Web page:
'A Christmas Story,' 'The Matrix' & More Head to National Film Registry
For over 20 years now The Library of Congress has chosen a select group of films to be preserved in the National Film Registry, and this year's titles have just been revealed. Last year, films included Forrest Gump, Silence of the Lambs, Bambi and A Computer Animated Hand, the first footage of computer animation ever. Now 25 more films will be preserved under the terms of the National Film Preservation Act as they have been deemed "culturally, historically or aesthetically" significant to the history of cinema or because of their enduring significance to American culture. So find out what films join the registry below!
A Christmas Story made the cut this year, and that seems only appropriate around the holidays as it has become a classic depicting Midwest family and the common trials and tribulations of child and parent life in the middle class. In addition, the innovative and influential film The Matrix is on the list, a triumph for the Wachowskis that changed action films forever and opened the door for lots more original sci-fi films. Sports are also represented with America's pasttime of baseball in the form of A League of Their Own.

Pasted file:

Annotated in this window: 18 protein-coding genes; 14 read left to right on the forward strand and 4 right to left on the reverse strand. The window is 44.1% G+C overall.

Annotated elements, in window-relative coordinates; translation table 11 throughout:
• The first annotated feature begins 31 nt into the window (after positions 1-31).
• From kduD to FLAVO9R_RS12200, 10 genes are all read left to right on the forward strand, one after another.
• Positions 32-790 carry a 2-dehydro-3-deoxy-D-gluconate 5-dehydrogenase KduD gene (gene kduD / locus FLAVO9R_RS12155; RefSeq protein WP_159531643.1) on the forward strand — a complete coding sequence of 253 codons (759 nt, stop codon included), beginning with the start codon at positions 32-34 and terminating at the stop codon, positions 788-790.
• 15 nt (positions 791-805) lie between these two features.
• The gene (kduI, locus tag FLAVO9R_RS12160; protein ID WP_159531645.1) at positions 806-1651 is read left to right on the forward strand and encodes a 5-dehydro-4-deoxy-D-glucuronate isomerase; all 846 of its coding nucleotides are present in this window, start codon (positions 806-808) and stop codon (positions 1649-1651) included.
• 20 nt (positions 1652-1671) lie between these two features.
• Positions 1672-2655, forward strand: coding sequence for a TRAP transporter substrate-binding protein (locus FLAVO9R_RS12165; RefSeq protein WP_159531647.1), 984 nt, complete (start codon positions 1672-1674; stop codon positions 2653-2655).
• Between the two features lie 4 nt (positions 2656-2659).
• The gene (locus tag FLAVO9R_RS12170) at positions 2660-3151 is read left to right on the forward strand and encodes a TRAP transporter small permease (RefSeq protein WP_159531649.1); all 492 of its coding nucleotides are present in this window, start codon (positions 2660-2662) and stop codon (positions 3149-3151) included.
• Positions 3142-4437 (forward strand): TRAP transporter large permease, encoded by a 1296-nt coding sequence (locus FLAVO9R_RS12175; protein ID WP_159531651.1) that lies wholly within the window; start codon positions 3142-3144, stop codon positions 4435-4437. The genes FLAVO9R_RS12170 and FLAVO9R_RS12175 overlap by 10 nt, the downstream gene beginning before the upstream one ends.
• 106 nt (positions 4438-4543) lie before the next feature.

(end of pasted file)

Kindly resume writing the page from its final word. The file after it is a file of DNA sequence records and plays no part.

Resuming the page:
Other films span a wide range of various genres from Otto Preminger's Anatomy of a Murder starring Jimmy Stewart, the original 3:10 to Yuma from 1957, Truman Capote's Breakfast at Tiffany's starring Audrey Hepburn, Clint Eastwood's crime drama classic Dirty Harry, Richard Linklater's cult classic Slacker and the 80s documentary The Times of Harvey Milk, which seems quite relevant in today's society.
In addition, other non-feature installments like Kodachrome Color Motion Picture Tests which features It features Mae Murray, Hope Hampton, and Mary Eaton, posing and miming for the camera to showcase the capability of the complex Kodachrome process to capture their translucent movie star complexions and colorful, high-fashion clothing. For the complete list of films, including a description of each, head over to THR and maybe add some of these to your Netflix queue to get some historical perspective on cinema. You can see the whole list of 600 films in the National Film Registry right here.
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